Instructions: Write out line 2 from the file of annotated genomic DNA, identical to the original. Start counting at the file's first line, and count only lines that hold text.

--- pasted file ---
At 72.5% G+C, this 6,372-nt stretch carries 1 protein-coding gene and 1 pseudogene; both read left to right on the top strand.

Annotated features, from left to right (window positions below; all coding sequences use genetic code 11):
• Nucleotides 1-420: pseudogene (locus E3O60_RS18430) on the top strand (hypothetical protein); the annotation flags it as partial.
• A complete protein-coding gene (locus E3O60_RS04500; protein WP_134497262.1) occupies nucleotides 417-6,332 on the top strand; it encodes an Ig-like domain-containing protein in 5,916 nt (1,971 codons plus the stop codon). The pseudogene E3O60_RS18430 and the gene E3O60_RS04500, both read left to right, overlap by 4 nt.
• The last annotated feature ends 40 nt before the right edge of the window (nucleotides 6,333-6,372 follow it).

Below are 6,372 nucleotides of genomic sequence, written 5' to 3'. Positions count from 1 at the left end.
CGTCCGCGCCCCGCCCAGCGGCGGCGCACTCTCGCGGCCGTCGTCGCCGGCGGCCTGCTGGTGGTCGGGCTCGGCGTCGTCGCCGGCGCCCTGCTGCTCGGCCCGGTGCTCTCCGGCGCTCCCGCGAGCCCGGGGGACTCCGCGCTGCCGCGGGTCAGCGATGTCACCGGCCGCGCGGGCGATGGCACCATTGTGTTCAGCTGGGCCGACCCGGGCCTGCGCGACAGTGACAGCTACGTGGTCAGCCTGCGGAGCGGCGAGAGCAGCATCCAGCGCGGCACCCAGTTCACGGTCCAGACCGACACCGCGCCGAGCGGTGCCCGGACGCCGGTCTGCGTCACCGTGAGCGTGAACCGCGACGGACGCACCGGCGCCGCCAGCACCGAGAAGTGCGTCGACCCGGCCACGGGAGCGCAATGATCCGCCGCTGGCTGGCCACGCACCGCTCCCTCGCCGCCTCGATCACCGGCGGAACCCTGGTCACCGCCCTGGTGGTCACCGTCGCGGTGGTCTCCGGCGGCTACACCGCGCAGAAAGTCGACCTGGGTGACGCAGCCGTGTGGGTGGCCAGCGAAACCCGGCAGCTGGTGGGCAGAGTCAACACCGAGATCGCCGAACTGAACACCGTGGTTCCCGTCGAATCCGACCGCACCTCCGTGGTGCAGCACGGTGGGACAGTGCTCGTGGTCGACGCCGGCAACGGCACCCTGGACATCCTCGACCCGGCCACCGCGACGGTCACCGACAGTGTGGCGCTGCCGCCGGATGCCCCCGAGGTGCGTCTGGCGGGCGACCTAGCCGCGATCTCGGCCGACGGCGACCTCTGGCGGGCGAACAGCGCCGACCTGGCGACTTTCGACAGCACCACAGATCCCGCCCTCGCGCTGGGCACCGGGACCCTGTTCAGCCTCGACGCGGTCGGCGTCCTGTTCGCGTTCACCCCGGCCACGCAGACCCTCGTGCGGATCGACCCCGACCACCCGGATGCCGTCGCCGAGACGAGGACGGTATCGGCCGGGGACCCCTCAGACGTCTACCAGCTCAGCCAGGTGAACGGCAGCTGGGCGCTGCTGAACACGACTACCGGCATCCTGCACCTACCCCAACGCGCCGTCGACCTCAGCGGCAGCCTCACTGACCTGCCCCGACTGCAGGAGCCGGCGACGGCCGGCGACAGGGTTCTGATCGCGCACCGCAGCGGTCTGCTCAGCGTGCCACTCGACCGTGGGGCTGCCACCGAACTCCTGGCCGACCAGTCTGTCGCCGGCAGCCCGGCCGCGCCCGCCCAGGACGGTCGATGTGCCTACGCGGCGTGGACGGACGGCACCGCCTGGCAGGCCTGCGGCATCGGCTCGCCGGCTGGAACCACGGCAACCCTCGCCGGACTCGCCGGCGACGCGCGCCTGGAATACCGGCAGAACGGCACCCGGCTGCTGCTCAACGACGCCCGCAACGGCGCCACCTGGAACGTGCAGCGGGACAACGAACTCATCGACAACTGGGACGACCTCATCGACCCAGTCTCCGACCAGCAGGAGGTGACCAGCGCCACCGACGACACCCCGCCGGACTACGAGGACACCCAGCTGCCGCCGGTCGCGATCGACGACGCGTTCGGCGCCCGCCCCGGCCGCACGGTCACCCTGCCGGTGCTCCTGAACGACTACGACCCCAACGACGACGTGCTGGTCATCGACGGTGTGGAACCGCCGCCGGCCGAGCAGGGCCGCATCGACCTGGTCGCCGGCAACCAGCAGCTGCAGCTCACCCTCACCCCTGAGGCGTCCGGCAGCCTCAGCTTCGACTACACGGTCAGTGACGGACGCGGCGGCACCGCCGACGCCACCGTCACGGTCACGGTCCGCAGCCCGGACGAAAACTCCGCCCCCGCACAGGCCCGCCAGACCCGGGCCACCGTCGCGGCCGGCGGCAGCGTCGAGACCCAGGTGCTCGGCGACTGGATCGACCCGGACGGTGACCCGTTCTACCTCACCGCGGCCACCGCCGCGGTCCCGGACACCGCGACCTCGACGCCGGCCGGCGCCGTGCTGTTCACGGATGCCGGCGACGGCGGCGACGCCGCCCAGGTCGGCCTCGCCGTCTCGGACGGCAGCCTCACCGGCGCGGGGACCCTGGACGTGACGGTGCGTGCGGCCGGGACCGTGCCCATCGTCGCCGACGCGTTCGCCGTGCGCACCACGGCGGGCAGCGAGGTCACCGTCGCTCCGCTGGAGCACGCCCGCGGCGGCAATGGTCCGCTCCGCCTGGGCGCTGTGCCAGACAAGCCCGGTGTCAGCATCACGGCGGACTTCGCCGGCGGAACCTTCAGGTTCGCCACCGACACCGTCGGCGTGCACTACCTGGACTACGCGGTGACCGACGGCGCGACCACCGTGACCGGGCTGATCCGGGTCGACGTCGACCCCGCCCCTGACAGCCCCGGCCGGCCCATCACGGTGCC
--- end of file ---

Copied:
Annotated features, from left to right (window positions below; all coding sequences use genetic code 11):